Today we met in a sunny and very windy park, and Joanna drilled me on starting and stopping. She didn’t force me to change my way of pushing off, just suggested things to pay attention to when I was doing it. She did offer solid advice on downshifting before you stop, so you don’t get caught on an incline stopped in a high gear. And she made me practice turns in both directions. All throughout she encouraged me and guided me. I think we finally released all the butterflies today.

I’ve been extremely lucky through this cancer ordeal, meeting people who have a fantastically unique and adept way of tweaking my perspective. Working with Joanna is the latest example. I’m going into the big ride with a secret weapon: The Kiwi-accented voice in my head. It’s telling me to “cape piddling,” “hold your loin,” and it’s going to get me up some pretty steep hills, the steepness of which Joanna has told me not to look at as I climb, as a tactic for making it all the way up.

I’ve never been much of a long-range planner, so that last piece of advice should suit me just fine…

To donate to our fundraising effort for the Answer to Cancer bike ride, please visit our team page. Every amount helps us get to our goal. Donations can come in until September 1. Thank you so much!!


1964 Ad, Miles Nervine Tablets, Capsules, Liquid for Calming Nerves, Young Housewife Burns Muffins

We’re less than three weeks away from the big bike ride. Last week, I hardly rode at all. But this morning, I saw how gorgeous a day it was shaping up to be, and I knew I’d need to get out there. One thing led to another, though, and I didn’t leave the house until noon. I still managed to get out and do six laps of the park (a shade over 21 miles).

I’m no longer at all intimidated by the actual riding. But getting on and off my bike (with the new seat height) continues to stress me out. Today, I noticed I was more steady when I did so, but I still get very anxious about it – enough that I find myself continuing to pedal when I really should take a break.

Obviously, being successful in the ride will mean knowing when to stop and drink and eat, not plowing through all 25 miles at once because I’m afraid of falling off my bike when I stop! I know it’s all practice, and it was reassuring to see that I was in better shape today. I’m meeting the trainer on Thursday to work some more on my starting and stopping, and see if she has any final words of wisdom for me. Just the one session I had with her so far improved my biking immeasurably.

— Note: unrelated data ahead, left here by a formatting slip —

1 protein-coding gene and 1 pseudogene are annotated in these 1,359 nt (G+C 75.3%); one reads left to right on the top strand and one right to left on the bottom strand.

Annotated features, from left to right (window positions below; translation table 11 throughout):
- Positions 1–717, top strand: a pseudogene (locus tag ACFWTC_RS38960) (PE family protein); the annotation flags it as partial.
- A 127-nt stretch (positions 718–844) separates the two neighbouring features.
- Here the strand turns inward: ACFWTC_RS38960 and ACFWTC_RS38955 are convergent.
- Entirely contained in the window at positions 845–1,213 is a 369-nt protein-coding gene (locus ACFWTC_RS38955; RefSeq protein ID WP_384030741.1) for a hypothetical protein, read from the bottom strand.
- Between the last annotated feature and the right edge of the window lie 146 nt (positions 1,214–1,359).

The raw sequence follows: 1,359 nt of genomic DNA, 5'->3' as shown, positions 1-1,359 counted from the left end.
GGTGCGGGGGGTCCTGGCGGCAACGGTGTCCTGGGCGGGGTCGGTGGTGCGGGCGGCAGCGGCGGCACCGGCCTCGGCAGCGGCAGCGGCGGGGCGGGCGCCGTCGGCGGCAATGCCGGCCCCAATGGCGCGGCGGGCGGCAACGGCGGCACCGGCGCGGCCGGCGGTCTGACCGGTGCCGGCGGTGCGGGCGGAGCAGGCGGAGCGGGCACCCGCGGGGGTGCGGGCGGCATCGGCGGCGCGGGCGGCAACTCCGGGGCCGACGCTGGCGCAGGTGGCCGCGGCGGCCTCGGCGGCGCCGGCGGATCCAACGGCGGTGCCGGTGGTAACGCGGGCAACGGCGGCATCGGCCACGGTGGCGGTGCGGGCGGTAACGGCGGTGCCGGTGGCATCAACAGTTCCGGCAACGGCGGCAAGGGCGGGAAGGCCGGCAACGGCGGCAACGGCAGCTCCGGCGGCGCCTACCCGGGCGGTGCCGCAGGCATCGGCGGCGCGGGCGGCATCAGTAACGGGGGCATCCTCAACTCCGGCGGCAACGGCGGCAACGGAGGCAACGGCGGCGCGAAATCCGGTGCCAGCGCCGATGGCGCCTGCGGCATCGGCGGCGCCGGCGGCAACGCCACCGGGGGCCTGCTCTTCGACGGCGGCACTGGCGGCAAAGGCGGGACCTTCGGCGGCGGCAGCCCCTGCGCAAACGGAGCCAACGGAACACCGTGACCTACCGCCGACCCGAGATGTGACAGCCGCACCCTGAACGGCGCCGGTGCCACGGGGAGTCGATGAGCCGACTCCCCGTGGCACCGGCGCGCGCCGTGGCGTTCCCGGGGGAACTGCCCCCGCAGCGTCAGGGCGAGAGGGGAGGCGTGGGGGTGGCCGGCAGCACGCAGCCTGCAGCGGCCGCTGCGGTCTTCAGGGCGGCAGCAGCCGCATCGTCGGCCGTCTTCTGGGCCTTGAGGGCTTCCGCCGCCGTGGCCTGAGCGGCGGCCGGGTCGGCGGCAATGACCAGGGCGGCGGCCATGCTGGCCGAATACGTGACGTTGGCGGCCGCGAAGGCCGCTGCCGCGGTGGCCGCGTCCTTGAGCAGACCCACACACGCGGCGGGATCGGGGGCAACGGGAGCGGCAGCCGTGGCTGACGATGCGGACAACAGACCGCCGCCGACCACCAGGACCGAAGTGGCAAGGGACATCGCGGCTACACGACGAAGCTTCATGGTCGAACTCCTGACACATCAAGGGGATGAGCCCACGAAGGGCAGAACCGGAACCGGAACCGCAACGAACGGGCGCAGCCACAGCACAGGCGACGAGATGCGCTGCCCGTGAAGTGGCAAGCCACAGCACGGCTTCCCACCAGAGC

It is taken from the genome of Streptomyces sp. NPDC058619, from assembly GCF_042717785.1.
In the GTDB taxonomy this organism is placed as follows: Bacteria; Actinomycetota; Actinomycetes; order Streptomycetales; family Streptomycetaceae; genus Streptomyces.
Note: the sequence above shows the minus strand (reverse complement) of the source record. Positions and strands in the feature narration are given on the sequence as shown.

While I was riding today, I thought about times in my life that I accomplished physical feats that I hadn’t dreamed I could, until I did. Birthing very large babies. Running a half marathon. Teaching myself to kayak better one summer, when I had unlimited access to one. Biking 42 miles through all five boroughs of New York City. And, most spectacularly and going way, way back, teaching myself at age nine or ten how to do a flip off the diving board, after watching a friend’s diving lesson, and then, after doing flips from the low dive a bunch of times, deciding I was ready to flip from the high dive. (Turns out you don’t actually stop flipping once you start, because of the laws of physics, which I had not yet learned in school. I did a massive belly flop and when I came out of the water, the lifeguard who asked if I was okay was pale under his tan.)

Nerve is a quality that cannot be underestimated. I couldn’t have done any of these things without it. But the archenemy of nerve happens to be its plural, nerves. So going into this bike ride, I’m hoping to squash the nerves, and rediscover the power of nerve. Nerve is a quality that runs through a few generations in my family. My parents had to have some nerve to leave the land of their birth, to seek better lives elsewhere. (So did my grandparents on my father’s side.) We have a lot of nerve. It has to count for something.